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Name:____________________________ Date:___________ Class Period:_____________
SEOCT Economics Review Guide
Fundamental Economic Concepts
1. *Explain why limited productive resources and unlimited wants result in scarcity,
opportunity costs and trade offs for individuals, businesses and governments.
2. Define scarcity as a basic condition which exists when unlimited wants exceed limited
productive resources
3. Define and give examples of productive resources (Factors of Production) as land (natural),
labor (human), capital (capital goods), entrepreneurship
4. Identify strategies for allocating scarce resources
5. Define opportunity cost as the next best alternative given up when individuals, businesses
and governments confront scarcity by making choices.
6. *Provide examples of how rational decision making entails comparing the marginal
benefits and the marginal costs of an action.
7. Illustrate by means of a production possibilities curve the trade offs between two options
Production Possibilities Curve
A table or graph that shows the full employment capacity of an economy in the form of possible
combinations of two goods, or two bundles of goods, that could be produced with a given
amount of productive resources and level of technology. Explain what happens when moving
along the curve: A-D; D-A
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8. Explain that rational decisions occur when the marginal benefits of an action equal or
exceed the marginal costs.
9. Explain how specialization and voluntary exchange between buyers and sellers increase the
satisfaction of both parties. Provide examples of how individuals and businesses specialize
10. Explain that both parties gain as a result of voluntary, non-fraudulent exchange.
11. Compare and contrast different economic systems, and explain how they answer the three
basic economic questions of what to produce, how to produce and for whom to produce.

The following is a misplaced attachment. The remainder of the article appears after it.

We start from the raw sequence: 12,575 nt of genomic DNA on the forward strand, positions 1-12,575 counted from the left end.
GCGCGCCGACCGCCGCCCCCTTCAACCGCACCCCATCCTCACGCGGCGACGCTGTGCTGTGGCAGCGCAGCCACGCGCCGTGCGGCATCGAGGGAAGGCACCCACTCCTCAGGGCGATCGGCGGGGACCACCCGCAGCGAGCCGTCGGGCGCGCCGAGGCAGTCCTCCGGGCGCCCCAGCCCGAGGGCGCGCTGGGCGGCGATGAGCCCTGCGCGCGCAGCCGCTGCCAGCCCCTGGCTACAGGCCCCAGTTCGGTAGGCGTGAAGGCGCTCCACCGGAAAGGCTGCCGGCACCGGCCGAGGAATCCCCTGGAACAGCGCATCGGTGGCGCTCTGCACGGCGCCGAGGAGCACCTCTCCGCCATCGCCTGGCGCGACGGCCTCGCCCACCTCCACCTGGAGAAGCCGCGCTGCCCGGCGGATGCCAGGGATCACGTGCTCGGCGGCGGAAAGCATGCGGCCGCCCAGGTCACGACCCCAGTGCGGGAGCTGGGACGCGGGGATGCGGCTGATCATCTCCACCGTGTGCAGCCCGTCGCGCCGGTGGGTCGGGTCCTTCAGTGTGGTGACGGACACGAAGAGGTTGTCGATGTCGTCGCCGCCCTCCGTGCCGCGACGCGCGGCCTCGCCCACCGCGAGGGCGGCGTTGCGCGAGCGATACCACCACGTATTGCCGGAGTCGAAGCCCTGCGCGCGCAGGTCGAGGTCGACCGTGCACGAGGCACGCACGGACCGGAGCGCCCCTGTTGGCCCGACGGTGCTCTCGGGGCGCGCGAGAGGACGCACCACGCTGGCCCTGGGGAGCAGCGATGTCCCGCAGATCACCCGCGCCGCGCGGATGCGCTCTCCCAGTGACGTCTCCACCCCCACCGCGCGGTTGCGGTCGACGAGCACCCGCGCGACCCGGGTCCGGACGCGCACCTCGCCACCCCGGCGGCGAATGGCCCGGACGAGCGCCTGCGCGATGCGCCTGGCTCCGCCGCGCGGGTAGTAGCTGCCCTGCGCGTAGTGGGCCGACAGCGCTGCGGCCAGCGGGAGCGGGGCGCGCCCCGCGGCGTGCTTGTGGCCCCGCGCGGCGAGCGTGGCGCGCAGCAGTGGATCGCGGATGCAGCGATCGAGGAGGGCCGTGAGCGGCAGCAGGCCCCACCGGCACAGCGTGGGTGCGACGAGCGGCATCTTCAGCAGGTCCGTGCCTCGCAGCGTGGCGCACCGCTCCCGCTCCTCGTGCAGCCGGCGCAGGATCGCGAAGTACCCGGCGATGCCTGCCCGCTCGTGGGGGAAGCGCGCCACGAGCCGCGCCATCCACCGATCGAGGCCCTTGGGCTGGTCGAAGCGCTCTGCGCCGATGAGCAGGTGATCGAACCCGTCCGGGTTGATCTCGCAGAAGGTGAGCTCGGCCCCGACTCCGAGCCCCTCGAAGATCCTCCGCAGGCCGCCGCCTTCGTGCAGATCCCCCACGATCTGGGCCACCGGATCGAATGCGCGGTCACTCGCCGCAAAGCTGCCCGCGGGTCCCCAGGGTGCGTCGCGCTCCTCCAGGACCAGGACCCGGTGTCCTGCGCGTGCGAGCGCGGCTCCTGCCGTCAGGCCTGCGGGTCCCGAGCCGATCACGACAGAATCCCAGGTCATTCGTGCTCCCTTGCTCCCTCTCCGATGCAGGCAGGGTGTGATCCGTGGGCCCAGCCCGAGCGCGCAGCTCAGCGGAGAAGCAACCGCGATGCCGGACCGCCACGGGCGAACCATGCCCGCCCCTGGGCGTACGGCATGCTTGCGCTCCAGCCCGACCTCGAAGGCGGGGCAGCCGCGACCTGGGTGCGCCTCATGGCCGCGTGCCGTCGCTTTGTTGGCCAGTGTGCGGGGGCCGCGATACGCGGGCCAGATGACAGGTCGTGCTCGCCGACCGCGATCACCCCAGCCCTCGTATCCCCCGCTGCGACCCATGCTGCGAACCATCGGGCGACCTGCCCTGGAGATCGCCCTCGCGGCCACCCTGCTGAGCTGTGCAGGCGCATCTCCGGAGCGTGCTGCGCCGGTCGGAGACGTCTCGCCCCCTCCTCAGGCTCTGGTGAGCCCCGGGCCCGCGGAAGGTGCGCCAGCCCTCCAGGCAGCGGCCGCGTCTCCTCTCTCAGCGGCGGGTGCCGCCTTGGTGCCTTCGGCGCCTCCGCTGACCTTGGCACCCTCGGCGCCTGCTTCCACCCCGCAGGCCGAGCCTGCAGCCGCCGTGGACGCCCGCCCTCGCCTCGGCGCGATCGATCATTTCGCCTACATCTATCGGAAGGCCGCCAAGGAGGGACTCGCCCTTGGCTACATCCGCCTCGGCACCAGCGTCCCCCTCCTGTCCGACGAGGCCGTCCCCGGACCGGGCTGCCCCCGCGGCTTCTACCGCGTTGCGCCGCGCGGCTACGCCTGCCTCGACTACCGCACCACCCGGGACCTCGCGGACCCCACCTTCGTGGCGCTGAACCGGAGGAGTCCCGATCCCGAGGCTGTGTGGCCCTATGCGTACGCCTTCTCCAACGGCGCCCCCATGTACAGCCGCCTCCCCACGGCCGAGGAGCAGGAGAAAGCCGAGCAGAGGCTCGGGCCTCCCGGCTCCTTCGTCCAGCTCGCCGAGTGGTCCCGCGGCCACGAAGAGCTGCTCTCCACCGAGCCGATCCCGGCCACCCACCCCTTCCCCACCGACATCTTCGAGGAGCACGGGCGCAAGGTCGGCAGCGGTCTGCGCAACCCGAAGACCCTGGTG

Every society must contend with the problem of scarcity. Every society, regardless of its
political structure, must develop an economic system to determine how to use its limited
productive resources to answer the three basic economic questions.
Three types of economic systems exist to answer these questions.
12. Compare command, market, and mixed economic systems with regard to private
ownership, profit motive, consumer sovereignty, competition, government regulation
Economic systems are characterized by how they answer the three basic economic questions
a. Command (centralized) Economy -
b. Market (decentralized) Economy -
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c. Mixed Economy -
d. Profit Motive -
e. Consumer Sovereignty -
f. Competition -
g. Governmental Regulation 14. Evaluate how well each type of system answers the three economic questions and meets the
broad social and economic goals of freedom, security, equity, growth, efficiency and
a. Economic Freedom b. Economic Security c. Economic Equity d. Economic Growth e. Economic Efficiency f. Economic Stability 15. * Describe the roles of government in a market economy.
16. Explain why government provides public goods and services, redistributes income, protects
property rights and resolves market failures.
a. Public Goods and Services b. Income Redistribution –
c. Property Rights –
d. Market Failures –
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17. Provide examples of government regulation and deregulation and their effects on
consumers and producers.
18. * Explain how productivity, economic growth and future standards of living are influenced
by investment in factories, machinery, new technology and the health, education and
training of people.
19. Define productivity as the relationship of inputs to outputs
20. Provide illustrations of investment in equipment and technology and explain their
relationship to economic growth
21. Provide examples of how investment in education can lead to a higher standard of living.
Microeconomic Concepts
22. Describe how households, businesses, and governments are interdependent and interact
through flows of goods, services, and money.
a. Illustrate by means of a circular flow diagram, the Product market; the Resource (factor)
market; the real flow of goods and services between and among businesses, households, and
government; and the flow of money.
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b. Explain the role of money as a medium of exchange and how it facilitates exchange.
1. Money
23. Explain how the Law of Demand, the Law of Supply, prices, and profits work to determine
production and distribution in a market economy.
Define the Law of Supply and the Law of Demand.
1. Law of Supply
2. Law of Demand